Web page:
Swiss banks are turning over thousands of employee names to U.S. authorities as they seek leniency for their alleged role in helping American clients evade taxes, according to lawyers representing banking staff.
At least five banks supplied e-mails and telephone records containing as many as 10,000 names to the U.S. Department of Justice, according to estimates by Douglas Hornung, a Geneva- based lawyer representing 40 current and former employees of HSBC Holdings Plc’s Swiss unit, Credit Suisse Group AG (CSGN) and Julius Baer Group Ltd. (BAER) The data handover is illegal, said Alec Reymond, a former president of the Geneva Bar Association, who is representing two Credit Suisse staff members.
“The banks are burning their own people to try and cut deals with the DOJ,” said Hornung. “This violation of personal privacy is unprecedented in the Swiss banking industry.”
While Swiss companies are usually prohibited from sending evidence to assist foreign legal proceedings, the country’s governing Federal Council authorized an exemption in April at the request of an undisclosed number of banks.
“The Federal Council had no right to grant permission for banks to send any information to a foreign authority,” said Marcel Niggli, a professor of law at the University of Fribourg. “The companies know the risk of penalties in Switzerland is insignificant compared with the business risk in the U.S. It’s a cold-blooded action by the banks.”
The banks have sent copies of employees’ passports as well as packages of correspondence to the Justice Department, according to Hornung, who has lodged complaints on behalf of four HSBC and Credit Suisse employees with the Swiss federal Attorney General’s Office and regional prosecutors in Geneva and Zurich.
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The deterrent value of having the names of bank employees and prosecuting them may be even greater to the Justice Department than getting details of all U.S. client accounts, said Milan Patel, a partner at Zurich-based law firm Anaford AG.
“If one banker is indicted or detained in a hotel room as a material witness, that resonates in Switzerland,” said Patel. “Even if the DOJ does not prosecute anyone, Swiss bankers are still concerned about their names being sent to the DOJ.”The Swiss banks' throwing of their employees under the bus may be analogized to KPMG's similar conduct in the early 2000s when the DOJ prosecutors were conducting a grand jury investigation of abusive tax shelters in which KPMG played a major role. But, it seems to me, the KPMG situation was different. KPMG was being threatened with a death penalty for the organization if it did not cooperate by delivering up its partners / employees by setting them afloat without any support. I don't think the Swiss banks are really staring a potential death sentence. They are just trying to avoid greater penalties. As always with the Swiss, it is all about money, and if they have to serve up employees, well that is just a cost of conserving the money.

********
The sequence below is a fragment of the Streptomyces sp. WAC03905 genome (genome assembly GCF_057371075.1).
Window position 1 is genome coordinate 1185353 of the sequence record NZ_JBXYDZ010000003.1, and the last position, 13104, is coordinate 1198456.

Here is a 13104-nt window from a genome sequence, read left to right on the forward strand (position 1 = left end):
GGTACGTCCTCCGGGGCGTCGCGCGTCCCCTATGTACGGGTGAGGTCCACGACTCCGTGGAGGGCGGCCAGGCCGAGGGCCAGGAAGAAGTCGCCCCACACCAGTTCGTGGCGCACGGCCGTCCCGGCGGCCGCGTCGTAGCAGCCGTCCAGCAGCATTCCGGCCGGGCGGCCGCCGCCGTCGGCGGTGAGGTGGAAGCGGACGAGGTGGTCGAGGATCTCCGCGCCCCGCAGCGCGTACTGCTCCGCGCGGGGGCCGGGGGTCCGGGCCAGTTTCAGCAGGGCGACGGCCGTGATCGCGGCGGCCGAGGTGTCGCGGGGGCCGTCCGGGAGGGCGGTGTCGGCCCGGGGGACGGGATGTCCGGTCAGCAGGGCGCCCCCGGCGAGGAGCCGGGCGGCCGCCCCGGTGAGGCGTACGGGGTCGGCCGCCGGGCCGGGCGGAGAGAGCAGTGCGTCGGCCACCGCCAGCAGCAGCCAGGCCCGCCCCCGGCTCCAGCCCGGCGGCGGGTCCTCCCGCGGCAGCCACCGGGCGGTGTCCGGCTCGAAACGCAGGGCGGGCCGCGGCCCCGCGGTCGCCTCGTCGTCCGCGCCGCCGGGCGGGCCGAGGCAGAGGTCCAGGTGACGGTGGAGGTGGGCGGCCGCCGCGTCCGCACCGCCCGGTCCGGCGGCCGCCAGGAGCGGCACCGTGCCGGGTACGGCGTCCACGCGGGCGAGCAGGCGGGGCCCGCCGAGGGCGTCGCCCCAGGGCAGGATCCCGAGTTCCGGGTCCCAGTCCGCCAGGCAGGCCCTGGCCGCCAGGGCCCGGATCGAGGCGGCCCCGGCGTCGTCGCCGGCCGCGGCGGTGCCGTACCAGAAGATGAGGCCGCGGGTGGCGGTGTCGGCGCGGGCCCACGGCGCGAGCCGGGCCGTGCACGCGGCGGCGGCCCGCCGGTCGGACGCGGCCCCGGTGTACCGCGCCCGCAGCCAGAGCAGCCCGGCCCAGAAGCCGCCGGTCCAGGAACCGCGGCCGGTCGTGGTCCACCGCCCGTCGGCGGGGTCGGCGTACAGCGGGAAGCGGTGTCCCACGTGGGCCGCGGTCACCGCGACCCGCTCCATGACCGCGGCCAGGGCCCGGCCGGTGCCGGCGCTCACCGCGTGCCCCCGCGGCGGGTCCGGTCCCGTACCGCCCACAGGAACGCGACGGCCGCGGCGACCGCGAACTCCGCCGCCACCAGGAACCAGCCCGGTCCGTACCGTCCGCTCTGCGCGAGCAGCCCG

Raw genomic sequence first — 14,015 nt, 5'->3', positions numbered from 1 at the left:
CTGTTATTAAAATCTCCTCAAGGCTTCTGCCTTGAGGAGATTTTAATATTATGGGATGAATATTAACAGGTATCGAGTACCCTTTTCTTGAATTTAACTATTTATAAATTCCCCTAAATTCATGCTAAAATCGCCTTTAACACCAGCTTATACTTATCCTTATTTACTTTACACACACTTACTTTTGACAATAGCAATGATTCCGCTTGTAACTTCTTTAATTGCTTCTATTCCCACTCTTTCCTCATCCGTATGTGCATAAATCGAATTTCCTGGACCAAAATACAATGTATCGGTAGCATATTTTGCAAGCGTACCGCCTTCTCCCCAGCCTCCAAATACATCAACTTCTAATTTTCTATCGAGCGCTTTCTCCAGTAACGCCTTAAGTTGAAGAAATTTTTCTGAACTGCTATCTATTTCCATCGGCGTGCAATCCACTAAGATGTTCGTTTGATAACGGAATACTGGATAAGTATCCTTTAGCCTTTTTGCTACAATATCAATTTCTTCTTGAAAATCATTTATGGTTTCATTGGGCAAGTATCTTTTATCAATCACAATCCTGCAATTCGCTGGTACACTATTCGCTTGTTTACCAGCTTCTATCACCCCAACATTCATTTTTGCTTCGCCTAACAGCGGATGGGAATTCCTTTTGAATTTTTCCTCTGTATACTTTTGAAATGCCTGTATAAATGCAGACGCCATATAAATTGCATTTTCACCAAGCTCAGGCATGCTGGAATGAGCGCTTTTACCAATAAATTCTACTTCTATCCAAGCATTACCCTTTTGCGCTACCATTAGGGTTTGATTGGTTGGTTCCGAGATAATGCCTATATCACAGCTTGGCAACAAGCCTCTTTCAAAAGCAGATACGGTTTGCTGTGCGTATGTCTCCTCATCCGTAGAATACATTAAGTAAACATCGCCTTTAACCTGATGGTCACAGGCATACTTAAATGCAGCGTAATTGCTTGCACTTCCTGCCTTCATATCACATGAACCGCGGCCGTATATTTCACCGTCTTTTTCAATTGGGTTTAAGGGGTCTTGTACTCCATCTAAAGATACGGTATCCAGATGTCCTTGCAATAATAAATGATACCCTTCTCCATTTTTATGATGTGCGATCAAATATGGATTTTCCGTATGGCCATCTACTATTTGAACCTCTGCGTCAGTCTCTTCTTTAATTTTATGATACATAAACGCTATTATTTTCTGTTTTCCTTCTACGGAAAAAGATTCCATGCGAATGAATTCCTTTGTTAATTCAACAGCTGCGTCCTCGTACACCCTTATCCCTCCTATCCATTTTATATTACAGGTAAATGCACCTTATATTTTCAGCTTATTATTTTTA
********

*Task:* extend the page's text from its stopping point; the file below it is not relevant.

Addendum 8/21/12: Tax Notes reports (Shamik Trivedi, Swiss Attorney General Declines to Prosecute Banks That Turn in Their Own 2012 TNT 162-4 (8/21/12)):
Switzerland's Office of the Attorney General on August 20 declined to file criminal charges against government officials and Swiss bank executives involved in authorizing the transfer of information to the Justice Department identifying current and former bank employees, according to the employees' lawyer.
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The DOJ is investigating 11 Swiss banks for allegedly assisting clients to evade U.S. tax obligations. Hornung [a Swiss lawyer] represents 40 current and former employees of Julius Baer, HSBC, and Credit Suisse. In addition to those banks, Basler Kantonalbank and Zürcher Kantonalbank have made employee disclosures to the DOJ, he said.
Most employees who have been reported to the DOJ likely had little contact with U.S. clients, Hornung said. As an example, he claimed that of the 1,200 employees reported by HSBC, only 17 had any direct contact with U.S. clients. Most employees caught up in the disclosure were administrative personnel whose emails may have contained specific key words, such as "U.S. person," "U.S. account," "U.S. tax," or some derivation of that, he said.Jeffrey A. Neiman, formerly a DOJ prosecutor on the UBS matter who is now in private practice is quoted as questioning this is a sincere response on behalf of the Swiss banks or just another example of smoke and mirrors. The Swiss banks may be just serving up of these employees to get a better deal (meaning having to pay less).